If I had a blog, today I would write about my secret love affair with arctic cold.
“Time for the weather report: It’s cold out, folks, bone-crushing cold. The kind of cold that’ll wrench the spirit out of a young man or forge it into steel.” On this ten-degree morning with 30 mph winds screaming through the tree tops, the forecast given by Chris-in-the-Morning on Northern Exposure fits the prediction for The Greenwood on this polar January day. While most people are running from shelter to shelter, heads bowed and bodies tensed against winter’s return, I have to admit, I revel in the cold. Whatever my bloodlines, somewhere in my DNA is the code for Eskimo, Laplander, or Sherpa – a string of the genome that makes me feel centered, even euphoric, when I face chores on a day like today.
Part of my love for les temps froids is simply that I thrive in the cold and wilt in the heat. My inner furnace keeps me warm regardless of the wind chill, but apparently I have no internal cooling system and summer heat sends me to the mat. But that’s just a small part of the story – a story that begins in 1990, with the advent of a television show called Northern Exposure. I was in college, living alone for the first time and searching for an identity that fit my solitary, wilderness-loving nature. When I saw Northern Exposure, a critical piece of my inner puzzle fell into place telling me The North was the place for me. Not only did pointing my compass in that direction lead me to my own version of Cicely, a little town called Ely in Northern Minnesota, it also introduced me to the fascinating world of dogsled racing – the world of The Beargrease, the Yukon Quest and The Iditarod.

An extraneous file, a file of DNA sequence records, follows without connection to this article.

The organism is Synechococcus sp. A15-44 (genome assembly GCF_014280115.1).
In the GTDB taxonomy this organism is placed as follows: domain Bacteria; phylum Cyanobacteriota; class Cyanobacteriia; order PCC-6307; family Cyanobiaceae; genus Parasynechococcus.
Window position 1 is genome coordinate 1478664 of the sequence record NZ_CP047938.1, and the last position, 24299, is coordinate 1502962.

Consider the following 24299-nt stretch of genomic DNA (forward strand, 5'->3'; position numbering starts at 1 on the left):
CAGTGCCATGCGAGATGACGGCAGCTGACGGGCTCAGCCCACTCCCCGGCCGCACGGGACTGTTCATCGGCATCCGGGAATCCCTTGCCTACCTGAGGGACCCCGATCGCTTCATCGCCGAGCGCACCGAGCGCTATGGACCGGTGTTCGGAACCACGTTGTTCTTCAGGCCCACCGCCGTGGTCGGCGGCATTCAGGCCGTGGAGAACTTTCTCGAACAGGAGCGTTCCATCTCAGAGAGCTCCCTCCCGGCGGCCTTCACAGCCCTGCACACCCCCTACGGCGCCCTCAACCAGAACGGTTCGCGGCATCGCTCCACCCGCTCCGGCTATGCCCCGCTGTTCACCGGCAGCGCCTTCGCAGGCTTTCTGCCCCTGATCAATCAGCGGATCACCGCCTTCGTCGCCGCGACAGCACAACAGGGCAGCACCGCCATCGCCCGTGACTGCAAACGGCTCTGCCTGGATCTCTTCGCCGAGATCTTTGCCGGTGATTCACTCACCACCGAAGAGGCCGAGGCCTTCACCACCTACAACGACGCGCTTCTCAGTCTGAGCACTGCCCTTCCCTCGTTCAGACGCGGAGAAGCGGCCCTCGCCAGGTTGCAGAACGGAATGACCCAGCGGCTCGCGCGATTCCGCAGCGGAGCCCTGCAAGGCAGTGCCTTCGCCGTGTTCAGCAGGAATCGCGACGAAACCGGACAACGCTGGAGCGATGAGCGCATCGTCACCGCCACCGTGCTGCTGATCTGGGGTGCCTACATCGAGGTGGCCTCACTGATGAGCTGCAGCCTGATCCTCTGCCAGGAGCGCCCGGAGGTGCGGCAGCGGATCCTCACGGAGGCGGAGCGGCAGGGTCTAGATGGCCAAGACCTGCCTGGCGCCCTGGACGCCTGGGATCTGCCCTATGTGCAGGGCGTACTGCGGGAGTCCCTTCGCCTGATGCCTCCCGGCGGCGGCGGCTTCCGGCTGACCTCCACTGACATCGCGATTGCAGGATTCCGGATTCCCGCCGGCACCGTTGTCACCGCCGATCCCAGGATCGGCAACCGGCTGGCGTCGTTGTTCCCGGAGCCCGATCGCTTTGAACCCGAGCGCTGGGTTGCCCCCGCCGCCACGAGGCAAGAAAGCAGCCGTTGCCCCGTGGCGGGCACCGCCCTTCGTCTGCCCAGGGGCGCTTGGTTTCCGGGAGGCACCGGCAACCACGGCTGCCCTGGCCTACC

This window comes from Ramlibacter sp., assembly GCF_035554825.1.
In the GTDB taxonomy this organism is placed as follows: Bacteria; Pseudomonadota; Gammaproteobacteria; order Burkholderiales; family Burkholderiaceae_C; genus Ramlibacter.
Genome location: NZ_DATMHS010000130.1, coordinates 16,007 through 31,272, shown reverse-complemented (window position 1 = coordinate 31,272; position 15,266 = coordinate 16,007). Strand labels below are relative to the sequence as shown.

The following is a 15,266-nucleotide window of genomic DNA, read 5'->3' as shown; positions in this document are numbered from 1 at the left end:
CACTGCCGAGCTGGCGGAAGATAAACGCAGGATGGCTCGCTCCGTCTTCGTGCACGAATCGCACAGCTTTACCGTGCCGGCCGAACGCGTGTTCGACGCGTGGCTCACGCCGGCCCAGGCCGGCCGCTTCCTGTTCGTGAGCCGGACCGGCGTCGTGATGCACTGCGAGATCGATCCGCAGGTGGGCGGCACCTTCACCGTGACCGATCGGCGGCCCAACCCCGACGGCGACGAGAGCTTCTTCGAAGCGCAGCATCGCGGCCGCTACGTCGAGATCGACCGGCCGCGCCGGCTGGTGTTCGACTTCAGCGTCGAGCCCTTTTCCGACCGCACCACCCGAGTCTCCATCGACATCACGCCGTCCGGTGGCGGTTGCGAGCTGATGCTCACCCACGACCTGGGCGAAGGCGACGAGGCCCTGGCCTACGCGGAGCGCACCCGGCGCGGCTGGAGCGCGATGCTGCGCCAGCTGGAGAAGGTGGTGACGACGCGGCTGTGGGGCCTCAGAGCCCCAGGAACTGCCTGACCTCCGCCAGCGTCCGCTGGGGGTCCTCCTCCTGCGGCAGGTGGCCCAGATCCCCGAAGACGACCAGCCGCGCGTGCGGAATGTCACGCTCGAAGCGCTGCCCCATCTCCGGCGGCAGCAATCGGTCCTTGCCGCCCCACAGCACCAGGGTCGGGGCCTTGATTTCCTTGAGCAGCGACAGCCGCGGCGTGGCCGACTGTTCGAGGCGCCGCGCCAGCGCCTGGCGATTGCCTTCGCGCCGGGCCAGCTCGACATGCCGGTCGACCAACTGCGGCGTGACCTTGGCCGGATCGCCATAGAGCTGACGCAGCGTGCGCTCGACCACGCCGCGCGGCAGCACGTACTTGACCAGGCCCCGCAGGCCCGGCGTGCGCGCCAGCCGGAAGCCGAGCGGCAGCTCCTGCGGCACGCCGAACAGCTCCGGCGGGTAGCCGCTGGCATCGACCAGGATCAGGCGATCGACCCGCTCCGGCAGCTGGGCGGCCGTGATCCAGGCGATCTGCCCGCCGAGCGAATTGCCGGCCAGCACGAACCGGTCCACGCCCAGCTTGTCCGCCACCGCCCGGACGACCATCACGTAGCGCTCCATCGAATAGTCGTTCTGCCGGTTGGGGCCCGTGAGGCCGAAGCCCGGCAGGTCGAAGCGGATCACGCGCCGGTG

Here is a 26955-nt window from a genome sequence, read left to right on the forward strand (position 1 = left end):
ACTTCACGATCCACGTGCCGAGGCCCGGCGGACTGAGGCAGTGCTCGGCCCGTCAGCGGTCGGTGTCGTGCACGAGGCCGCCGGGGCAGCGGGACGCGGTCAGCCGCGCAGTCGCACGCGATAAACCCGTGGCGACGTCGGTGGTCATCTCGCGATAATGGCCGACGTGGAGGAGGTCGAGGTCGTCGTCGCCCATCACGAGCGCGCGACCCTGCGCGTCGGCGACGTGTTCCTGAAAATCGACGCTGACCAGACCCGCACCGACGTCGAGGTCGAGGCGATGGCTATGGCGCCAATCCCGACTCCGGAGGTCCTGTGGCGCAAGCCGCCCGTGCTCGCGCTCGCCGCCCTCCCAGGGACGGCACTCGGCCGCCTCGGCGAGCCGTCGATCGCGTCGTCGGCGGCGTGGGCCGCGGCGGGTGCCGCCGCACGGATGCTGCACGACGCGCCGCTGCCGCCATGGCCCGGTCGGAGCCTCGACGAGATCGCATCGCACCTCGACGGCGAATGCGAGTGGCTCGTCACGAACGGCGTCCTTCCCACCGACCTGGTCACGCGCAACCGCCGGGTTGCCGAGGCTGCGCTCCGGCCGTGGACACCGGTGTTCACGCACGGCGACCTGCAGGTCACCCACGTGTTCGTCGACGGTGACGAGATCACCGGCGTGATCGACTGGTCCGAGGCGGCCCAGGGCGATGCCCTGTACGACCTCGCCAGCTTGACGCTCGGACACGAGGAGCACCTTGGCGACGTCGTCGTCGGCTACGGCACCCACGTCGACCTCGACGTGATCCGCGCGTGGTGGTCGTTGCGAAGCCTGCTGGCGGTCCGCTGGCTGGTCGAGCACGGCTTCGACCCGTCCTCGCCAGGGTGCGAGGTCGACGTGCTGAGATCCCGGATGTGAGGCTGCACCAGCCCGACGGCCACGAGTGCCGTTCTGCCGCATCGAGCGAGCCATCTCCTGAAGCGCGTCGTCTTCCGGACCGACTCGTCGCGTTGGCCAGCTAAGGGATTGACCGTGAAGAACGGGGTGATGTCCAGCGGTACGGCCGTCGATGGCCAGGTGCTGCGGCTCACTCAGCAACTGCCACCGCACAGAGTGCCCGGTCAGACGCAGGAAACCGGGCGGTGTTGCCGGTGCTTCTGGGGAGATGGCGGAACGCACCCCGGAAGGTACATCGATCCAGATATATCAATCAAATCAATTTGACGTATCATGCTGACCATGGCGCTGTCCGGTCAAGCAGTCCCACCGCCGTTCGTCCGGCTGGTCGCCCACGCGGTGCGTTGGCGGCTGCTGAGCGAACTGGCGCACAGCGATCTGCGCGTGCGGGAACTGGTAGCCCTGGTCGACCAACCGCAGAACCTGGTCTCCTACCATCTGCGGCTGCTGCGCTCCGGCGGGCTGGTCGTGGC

Overall, I have no interest in professional sports, but when the dogsled racing season begins, I’m as rabid as a fan can be. I have no idea who won last year’s World Series, but I can tell you who’s won last year’s races, their finish times, how many dogs they used, and what strategies they employed to beat their competitors. I follow The Iditarod online and often stay up well past midnight to watch the winner pull under the burled arches at the finish line in Nome. Watching the men and women who spend ten days travelling day and night through treacherous landscapes and bone-chilling cold, I am filled with admiration – and, in my younger years, a dream of running dogs myself.
Now that I am now well into my forties, and deeply invested in my life here in Missouri, I imagine my Iditarod dreams will stay just that. Though I may never have the experience of crossing Rainy Pass in the Alaska Range or running down the frozen Yukon River at -40 degrees, I can still get my fix when the polar vortex comes to call. Then, standing on the rise beyond the barn, with snow swirling around me and the wind ruffling the rabbit-fur lining of my hat, I know for just a moment what it feels like to face True North, what it feels like to come home.